Although there’s only a few seconds worth of animation between the papers getting rolled up and the pouring of the bottle, this was probably a pretty exciting film for an audience of 1907. Even the speeded-up action qualifies as an “effect” and seems to have been done to emphasize Blackton’s ability to work quickly, without mistakes. The unfortunate racial stereotyping at the beginning was probably meant to be humorous and not offensive, though it hasn’t aged well. It was interesting how he integrated the letters into images of people’s faces, it was just an unfortunate choice of words to use to demonstrate this. Blackton barely looks at the bald man as he sketches him – the point of having him “sit” for the picture seems to be so that the audience can see how accurate Blackton’s portrayal is. The final animation of the wine and the spritzer bottle is the climax, and by modern standards it wouldn’t amount to much, but it may have fascinated audiences to see a moving drawing at the time.

Director: J. Stuart Blackton

Camera: Unknown

Starring: J. Stuart Blackton

Run Time: 2 Min

You can watch it for free: here.

Max Learns to Skate (1907)

One of the earliest surviving films of one of the earliest film comedians, this is a fairly simple short about a man’s efforts to learn a simple physical skill – but which takes considerable athletic ability to pull off in a comedic manner. Max Linder succeeds with flying colors in this early outing.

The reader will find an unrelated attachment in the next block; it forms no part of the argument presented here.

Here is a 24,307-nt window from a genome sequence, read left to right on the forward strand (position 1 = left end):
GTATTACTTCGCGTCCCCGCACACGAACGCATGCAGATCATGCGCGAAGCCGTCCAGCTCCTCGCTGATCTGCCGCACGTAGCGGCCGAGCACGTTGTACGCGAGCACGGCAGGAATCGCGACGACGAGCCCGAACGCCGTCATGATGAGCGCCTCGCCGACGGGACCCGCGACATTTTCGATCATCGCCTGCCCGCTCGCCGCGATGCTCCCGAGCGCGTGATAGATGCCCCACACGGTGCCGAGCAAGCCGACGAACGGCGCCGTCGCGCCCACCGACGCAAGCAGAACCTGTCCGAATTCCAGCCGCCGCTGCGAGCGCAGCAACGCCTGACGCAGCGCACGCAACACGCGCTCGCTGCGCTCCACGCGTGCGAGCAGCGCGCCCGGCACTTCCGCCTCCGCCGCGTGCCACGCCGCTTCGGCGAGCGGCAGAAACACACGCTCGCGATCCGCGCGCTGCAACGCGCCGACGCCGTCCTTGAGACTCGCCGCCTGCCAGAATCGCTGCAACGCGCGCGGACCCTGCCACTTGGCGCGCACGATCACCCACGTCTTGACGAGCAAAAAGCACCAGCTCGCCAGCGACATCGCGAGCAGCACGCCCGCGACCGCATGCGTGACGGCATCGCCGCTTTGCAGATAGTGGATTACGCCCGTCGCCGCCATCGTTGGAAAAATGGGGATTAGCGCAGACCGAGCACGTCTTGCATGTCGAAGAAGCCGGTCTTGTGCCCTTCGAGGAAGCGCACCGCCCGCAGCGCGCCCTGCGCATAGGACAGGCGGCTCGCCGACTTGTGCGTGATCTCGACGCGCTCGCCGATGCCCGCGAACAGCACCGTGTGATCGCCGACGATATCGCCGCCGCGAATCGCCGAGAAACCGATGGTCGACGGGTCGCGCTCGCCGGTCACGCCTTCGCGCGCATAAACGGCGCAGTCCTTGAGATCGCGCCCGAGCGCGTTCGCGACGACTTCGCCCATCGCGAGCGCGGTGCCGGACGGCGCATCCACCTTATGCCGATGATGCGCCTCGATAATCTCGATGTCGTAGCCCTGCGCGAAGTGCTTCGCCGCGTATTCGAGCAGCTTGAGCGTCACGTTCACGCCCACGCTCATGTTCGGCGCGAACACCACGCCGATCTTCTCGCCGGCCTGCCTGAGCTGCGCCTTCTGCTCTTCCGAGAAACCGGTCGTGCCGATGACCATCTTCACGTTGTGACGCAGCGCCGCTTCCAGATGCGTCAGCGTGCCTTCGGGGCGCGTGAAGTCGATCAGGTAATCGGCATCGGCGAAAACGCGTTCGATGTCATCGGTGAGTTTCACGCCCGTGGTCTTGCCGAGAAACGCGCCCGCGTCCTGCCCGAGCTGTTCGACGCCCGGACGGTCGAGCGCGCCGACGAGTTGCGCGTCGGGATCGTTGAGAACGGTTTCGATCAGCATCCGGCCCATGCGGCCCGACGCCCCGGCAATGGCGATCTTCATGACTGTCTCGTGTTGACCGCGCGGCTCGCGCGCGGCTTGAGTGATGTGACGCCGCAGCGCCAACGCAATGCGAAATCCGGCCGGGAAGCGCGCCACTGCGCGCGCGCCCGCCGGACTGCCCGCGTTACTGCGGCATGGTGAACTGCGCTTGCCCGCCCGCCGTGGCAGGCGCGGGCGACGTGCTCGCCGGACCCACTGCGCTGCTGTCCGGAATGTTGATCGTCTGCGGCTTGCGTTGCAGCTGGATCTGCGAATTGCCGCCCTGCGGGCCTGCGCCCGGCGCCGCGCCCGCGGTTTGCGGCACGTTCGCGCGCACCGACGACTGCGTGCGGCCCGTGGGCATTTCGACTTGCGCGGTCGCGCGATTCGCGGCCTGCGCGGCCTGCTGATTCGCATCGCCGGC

Excited Anticipation

Taken mostly in long shot, this movie consists of just a few sequential scenes, each shot from a stationary camera and lasting several seconds to a minute or more. It begins by establishing a snowy path in a forest, with several people walking along, almost looking like an actuality of France in winter until the star finally approaches close enough to the camera to be recognizable. He stands out from the rest of the characters in the movie by his dandy-ish dress. Most of the men are wearing caps that indicate they are from the working class, while Max sports a shiny top hat. He’s also carrying a pair of skates, designed to be affixed to the bottom of his shoes when he finds a frozen lake. He stops a passerby and asks directions, is pointed the right way and exits, screen left. The next shot shows a table where skaters may check their overcoats and other unneeded items (Max checks his cane, but not his hat). He approaches enthusiastically, and pantomimes his excitement at the opportunity to glide across the ice. The next shot shows wooden chairs where people don their skates, and Max gets one of the local fellows to help him on with his. Next is a shot taken of the shore of the frozen lake, showing Max descending a short plank onto the lake. He is awkward, but stays upright until actually on the ice, where he quickly enters a kind of rapid dance before toppling (and losing his hat). Another local fellow eventually takes pity on him and rights him, giving him his hat back and holding him up as they skate offscreen.

The harsh reality.